Chuck jaws are an item that can commonly be found in the manufacturing industry and one that is very useful.  Many of the products that we purchase as consumers have been made by using chuck jaws – or at least some of their components have.  Yet most of us will go through our whole lives without ever really knowing what chuck jaws are.  Here we look at their uses and discuss why there are such an important item.

An overview

A chuck is a clamp that is used to hold an object in place, usually with rotational symmetry and quite frequently cylindrical in shape.  The chuck jaws are the parts that physically hold the piece in place and are often detachable from the chuck itself.  Chuck jaws can be used to hold a tool that is used to shape the object, such as a drill bit.  In addition they may be used to hold the piece of metal that is being shaped.  Perhaps the most basic and common use of chuck jaws can be found in power drills that are readily available to the general public.  In this instance the chuck jaws are used to hold the drill bit and can be usually be tightened by hand without the use of a chuck key.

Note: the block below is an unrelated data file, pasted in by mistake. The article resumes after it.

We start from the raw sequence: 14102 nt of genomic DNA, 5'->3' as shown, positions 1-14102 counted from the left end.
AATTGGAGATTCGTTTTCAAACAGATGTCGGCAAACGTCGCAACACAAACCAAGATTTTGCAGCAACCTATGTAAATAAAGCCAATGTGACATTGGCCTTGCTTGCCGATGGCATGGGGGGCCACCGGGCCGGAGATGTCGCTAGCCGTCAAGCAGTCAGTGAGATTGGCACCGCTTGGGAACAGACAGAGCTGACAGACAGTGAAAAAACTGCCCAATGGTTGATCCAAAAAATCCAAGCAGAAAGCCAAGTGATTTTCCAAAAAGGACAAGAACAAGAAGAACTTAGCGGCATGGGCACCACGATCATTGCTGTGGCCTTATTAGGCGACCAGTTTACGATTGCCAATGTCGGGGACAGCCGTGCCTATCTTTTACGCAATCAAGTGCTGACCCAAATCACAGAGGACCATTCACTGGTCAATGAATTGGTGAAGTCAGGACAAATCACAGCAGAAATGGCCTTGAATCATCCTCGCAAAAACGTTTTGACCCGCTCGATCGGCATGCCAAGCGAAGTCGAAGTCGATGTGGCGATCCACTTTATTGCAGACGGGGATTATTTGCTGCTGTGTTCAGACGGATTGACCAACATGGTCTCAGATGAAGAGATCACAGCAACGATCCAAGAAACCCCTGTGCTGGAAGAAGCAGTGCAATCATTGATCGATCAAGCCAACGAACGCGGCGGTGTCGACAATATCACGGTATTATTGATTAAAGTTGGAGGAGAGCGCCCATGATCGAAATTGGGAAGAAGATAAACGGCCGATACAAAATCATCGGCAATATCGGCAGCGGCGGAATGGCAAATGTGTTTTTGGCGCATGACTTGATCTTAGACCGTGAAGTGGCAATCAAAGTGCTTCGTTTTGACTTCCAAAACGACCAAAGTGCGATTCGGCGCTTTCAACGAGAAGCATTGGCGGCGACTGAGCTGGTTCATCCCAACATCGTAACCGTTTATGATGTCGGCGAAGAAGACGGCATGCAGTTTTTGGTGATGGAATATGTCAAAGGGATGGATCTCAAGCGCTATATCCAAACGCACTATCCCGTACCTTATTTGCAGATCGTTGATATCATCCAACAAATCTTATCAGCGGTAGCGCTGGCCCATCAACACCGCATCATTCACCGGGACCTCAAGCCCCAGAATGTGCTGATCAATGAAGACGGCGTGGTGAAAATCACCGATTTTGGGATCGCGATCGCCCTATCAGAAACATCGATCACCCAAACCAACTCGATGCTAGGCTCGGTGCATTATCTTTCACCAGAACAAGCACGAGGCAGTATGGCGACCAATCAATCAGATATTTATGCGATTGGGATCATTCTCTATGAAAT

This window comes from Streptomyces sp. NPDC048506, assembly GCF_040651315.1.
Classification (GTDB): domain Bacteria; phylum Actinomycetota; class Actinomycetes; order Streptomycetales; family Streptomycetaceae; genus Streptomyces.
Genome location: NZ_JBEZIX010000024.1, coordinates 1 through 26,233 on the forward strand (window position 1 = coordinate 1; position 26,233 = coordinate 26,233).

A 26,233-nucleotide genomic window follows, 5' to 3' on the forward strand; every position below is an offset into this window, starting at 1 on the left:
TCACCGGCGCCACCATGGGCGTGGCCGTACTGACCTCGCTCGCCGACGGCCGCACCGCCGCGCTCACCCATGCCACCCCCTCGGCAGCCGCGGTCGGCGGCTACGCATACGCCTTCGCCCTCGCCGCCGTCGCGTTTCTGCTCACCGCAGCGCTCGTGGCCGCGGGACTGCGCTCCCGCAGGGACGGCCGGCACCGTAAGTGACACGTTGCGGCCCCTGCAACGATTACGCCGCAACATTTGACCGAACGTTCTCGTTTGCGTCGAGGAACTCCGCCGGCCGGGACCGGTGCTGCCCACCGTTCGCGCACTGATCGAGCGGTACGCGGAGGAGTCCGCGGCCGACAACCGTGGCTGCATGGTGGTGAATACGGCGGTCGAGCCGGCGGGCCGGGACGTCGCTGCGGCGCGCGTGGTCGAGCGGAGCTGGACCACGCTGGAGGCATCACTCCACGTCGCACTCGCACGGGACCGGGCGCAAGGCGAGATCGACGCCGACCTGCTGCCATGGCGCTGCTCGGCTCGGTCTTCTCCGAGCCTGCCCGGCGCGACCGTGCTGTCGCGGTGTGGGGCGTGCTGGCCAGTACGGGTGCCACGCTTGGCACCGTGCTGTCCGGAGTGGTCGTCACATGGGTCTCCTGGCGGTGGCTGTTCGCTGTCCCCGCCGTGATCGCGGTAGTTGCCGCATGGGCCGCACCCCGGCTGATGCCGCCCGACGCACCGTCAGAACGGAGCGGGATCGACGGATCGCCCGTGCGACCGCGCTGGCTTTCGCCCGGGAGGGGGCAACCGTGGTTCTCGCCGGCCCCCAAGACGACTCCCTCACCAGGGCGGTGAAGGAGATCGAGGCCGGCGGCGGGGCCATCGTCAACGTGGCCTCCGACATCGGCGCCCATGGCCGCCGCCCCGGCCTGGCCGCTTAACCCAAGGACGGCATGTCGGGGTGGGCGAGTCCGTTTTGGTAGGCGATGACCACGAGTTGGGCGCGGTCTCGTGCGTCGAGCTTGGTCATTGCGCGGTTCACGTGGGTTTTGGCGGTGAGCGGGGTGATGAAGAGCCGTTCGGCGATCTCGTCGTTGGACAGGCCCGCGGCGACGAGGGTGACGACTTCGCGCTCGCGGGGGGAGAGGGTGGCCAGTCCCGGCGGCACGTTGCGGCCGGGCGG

Producing accurate pieces

In a more advanced application chuck jaws are used to clamp metal components in place with great accuracy.  The clamping power that can be generated is extremely high, depending of course on each model, which provides the stability to ensure that pieces are of very exact dimensions.  The ability to make many of the same items that are identical in dimension is essential.  For example it is imperative that all car engine parts are made to perfectly fit together; otherwise the engine may not run properly or excessive parts wear could occur.  In order to provide such great accuracy the machines that are used to shape materials are controlled via computer numerical control (CNC).

Hobby machinists

Whilst they are frequently used in manufacturing environments, chuck jaws are also employed by hobby machinists.  In such settings they are most frequently used in conjunction with drill presses and lathes in relatively basic applications.  Whilst the machining process in such instances will not be controlled by CNC as in the manufacturing industry; it is still possible for experienced machinists to produce accurate pieces of work.


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